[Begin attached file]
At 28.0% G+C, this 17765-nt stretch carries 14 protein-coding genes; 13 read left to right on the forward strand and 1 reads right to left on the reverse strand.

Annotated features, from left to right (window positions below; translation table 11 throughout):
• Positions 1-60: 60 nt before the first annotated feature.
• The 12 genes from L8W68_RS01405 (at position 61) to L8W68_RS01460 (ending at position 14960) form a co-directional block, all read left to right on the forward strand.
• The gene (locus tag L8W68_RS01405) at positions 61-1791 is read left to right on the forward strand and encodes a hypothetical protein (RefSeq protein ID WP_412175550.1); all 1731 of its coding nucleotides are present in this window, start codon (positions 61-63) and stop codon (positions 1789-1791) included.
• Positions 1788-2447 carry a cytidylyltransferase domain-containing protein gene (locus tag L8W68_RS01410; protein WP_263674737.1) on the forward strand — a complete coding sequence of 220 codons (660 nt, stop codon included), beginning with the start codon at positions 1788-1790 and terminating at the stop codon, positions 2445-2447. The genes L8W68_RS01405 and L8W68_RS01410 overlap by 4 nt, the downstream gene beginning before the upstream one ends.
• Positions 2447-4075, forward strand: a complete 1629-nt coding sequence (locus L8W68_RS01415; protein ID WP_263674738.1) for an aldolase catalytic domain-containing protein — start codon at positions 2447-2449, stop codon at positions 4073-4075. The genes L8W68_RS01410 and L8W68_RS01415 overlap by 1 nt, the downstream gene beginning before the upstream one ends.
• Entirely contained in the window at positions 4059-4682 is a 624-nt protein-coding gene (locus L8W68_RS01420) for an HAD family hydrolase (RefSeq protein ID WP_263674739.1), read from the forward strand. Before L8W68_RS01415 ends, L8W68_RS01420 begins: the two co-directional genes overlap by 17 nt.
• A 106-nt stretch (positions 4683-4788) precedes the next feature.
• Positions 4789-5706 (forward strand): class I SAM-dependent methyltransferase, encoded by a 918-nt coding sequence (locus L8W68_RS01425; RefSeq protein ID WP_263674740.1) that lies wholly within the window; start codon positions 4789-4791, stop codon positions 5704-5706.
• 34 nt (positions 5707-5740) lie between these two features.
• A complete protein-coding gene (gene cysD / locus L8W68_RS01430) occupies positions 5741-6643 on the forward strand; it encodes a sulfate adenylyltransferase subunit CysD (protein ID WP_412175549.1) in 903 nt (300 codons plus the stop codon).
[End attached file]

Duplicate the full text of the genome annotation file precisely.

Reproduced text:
At 28.0% G+C, this 17765-nt stretch carries 14 protein-coding genes; 13 read left to right on the forward strand and 1 reads right to left on the reverse strand.

Annotated features, from left to right (window positions below; translation table 11 throughout):
• Positions 1-60: 60 nt before the first annotated feature.
• The 12 genes from L8W68_RS01405 (at position 61) to L8W68_RS01460 (ending at position 14960) form a co-directional block, all read left to right on the forward strand.
• The gene (locus tag L8W68_RS01405) at positions 61-1791 is read left to right on the forward strand and encodes a hypothetical protein (RefSeq protein ID WP_412175550.1); all 1731 of its coding nucleotides are present in this window, start codon (positions 61-63) and stop codon (positions 1789-1791) included.
• Positions 1788-2447 carry a cytidylyltransferase domain-containing protein gene (locus tag L8W68_RS01410; protein WP_263674737.1) on the forward strand — a complete coding sequence of 220 codons (660 nt, stop codon included), beginning with the start codon at positions 1788-1790 and terminating at the stop codon, positions 2445-2447. The genes L8W68_RS01405 and L8W68_RS01410 overlap by 4 nt, the downstream gene beginning before the upstream one ends.
• Positions 2447-4075, forward strand: a complete 1629-nt coding sequence (locus L8W68_RS01415; protein ID WP_263674738.1) for an aldolase catalytic domain-containing protein — start codon at positions 2447-2449, stop codon at positions 4073-4075. The genes L8W68_RS01410 and L8W68_RS01415 overlap by 1 nt, the downstream gene beginning before the upstream one ends.
• Entirely contained in the window at positions 4059-4682 is a 624-nt protein-coding gene (locus L8W68_RS01420) for an HAD family hydrolase (RefSeq protein ID WP_263674739.1), read from the forward strand. Before L8W68_RS01415 ends, L8W68_RS01420 begins: the two co-directional genes overlap by 17 nt.
• A 106-nt stretch (positions 4683-4788) precedes the next feature.
• Positions 4789-5706 (forward strand): class I SAM-dependent methyltransferase, encoded by a 918-nt coding sequence (locus L8W68_RS01425; RefSeq protein ID WP_263674740.1) that lies wholly within the window; start codon positions 4789-4791, stop codon positions 5704-5706.
• 34 nt (positions 5707-5740) lie between these two features.
• A complete protein-coding gene (gene cysD / locus L8W68_RS01430) occupies positions 5741-6643 on the forward strand; it encodes a sulfate adenylyltransferase subunit CysD (protein ID WP_412175549.1) in 903 nt (300 codons plus the stop codon).